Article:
The Six Pips Chronicles

Every week at 8:15 PM

We send out an email; five images and a little text to keep you in the loop. If you would like to sign-up to receive the Six Pips bulletin please click here – Schofield news bulletin sign-up. The content of these pages contain an archive of observations and forecasts, watchmaking, British commentary, Sussex beauty, manufacture, engineering, design, poetry and amusement. Schofield executes all it does by thinking and the Six Pips is no exception. We are proud to be a very British watch company and this is our history of watchmaking.

Why The Six Pips?

The Greenwich Time Signal (GTS), popularly known as the pips, is a series of six short tones broadcast at one-second intervals by many BBC Radio stations. The proposal for a time signal came from one Frank Hope-Jones in a radio talk in April 1923. It was agreed that broadcasting the Greenwich Standard Time with a chronometer at the Royal Observatory tripping a switch at five seconds to the hour to create those iconic pips – using a 1kHz oscillator. The time signal was first broadcast at 9.30 p.m. on 5 February 1924. There are six pips (short beeps) in total, which occur on the 5 seconds leading up to the hour and on the hour itself. Each pip is a 1 kHz tone (about halfway between musical B5 and C6) the first five of which last a tenth of a second each, while the final pip lasts half a second. The actual moment when the hour changes – the “on-time marker” – is at the very beginning of the last pip. Our weekly bulletin is made up of five short posts and a snippets section outlining minor news.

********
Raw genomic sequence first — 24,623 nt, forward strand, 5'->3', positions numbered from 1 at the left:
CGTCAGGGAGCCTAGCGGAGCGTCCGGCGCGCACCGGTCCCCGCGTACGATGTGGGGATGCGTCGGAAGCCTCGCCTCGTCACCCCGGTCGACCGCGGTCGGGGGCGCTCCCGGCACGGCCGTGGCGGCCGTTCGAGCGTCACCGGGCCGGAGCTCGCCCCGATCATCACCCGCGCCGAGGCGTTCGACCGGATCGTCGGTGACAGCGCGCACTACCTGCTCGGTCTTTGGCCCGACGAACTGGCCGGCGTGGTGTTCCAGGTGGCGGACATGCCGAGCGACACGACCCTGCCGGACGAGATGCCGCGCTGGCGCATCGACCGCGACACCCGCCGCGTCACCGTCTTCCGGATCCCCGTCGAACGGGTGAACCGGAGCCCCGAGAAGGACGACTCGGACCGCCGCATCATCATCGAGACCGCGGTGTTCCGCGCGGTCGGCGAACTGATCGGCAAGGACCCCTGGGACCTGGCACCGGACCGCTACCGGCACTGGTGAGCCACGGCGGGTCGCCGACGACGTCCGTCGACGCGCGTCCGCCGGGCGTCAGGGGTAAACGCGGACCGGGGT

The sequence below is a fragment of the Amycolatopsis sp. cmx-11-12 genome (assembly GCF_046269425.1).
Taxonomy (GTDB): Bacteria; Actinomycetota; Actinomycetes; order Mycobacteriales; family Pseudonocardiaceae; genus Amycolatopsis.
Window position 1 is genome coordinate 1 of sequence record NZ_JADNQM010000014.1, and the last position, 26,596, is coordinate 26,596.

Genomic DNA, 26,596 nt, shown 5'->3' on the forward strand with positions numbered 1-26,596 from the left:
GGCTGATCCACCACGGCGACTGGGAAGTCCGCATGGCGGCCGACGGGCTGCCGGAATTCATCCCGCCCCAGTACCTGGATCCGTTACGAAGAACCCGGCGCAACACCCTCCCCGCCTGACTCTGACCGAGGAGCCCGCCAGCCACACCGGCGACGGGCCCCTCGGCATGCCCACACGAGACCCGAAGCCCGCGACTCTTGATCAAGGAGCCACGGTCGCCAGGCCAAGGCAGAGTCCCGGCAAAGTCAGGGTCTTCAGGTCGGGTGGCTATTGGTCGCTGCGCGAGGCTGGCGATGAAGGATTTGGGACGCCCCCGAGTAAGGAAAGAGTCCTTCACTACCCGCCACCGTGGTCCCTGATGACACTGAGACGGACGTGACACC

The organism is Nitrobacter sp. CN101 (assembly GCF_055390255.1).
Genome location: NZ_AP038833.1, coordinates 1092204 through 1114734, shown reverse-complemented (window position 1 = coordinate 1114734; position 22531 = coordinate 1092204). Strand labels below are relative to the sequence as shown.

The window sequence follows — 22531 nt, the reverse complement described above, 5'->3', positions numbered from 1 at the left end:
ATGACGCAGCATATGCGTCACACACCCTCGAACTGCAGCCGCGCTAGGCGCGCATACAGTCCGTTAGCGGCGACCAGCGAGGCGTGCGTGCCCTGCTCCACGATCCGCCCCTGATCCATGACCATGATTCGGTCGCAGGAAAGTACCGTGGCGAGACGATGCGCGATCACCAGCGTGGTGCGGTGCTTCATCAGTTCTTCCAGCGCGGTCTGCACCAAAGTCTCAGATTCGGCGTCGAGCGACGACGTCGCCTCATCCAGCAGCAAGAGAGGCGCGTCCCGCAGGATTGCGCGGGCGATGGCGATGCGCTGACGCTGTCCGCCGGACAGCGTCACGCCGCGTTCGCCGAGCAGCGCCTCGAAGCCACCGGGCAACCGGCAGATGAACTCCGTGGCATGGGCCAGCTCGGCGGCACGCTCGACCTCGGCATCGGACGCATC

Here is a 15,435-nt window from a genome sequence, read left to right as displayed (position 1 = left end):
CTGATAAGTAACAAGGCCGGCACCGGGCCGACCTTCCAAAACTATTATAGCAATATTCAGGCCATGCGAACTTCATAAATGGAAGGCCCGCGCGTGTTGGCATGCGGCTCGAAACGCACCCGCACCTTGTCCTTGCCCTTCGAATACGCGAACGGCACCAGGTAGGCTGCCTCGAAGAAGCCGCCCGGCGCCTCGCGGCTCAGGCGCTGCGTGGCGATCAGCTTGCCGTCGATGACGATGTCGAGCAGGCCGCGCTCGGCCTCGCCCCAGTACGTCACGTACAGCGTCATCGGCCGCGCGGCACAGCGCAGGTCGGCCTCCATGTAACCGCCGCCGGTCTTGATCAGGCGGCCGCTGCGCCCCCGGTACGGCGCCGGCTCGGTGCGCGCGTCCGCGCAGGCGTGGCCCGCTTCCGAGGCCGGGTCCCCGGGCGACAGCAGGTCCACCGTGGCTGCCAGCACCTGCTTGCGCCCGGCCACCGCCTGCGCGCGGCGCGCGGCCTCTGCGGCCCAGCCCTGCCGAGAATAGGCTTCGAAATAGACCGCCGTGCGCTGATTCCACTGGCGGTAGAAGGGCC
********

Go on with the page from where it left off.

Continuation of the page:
• Telemark Zero case back graphic


    From time to time we make unique watches that get snapped up quickly by Schofield collectors, a particular build combination would be just the thing for someone so they would be compelled to act. Now we are seeing an increase in the number of bespoke watches requested. For example, we are currently making a Daymark Dark, a Father and Sons Beater and a Telemark Zero. Above is the case back design for the Telemark Zero, a highly modified watch with many unique components. If there is something specific you would like let us know.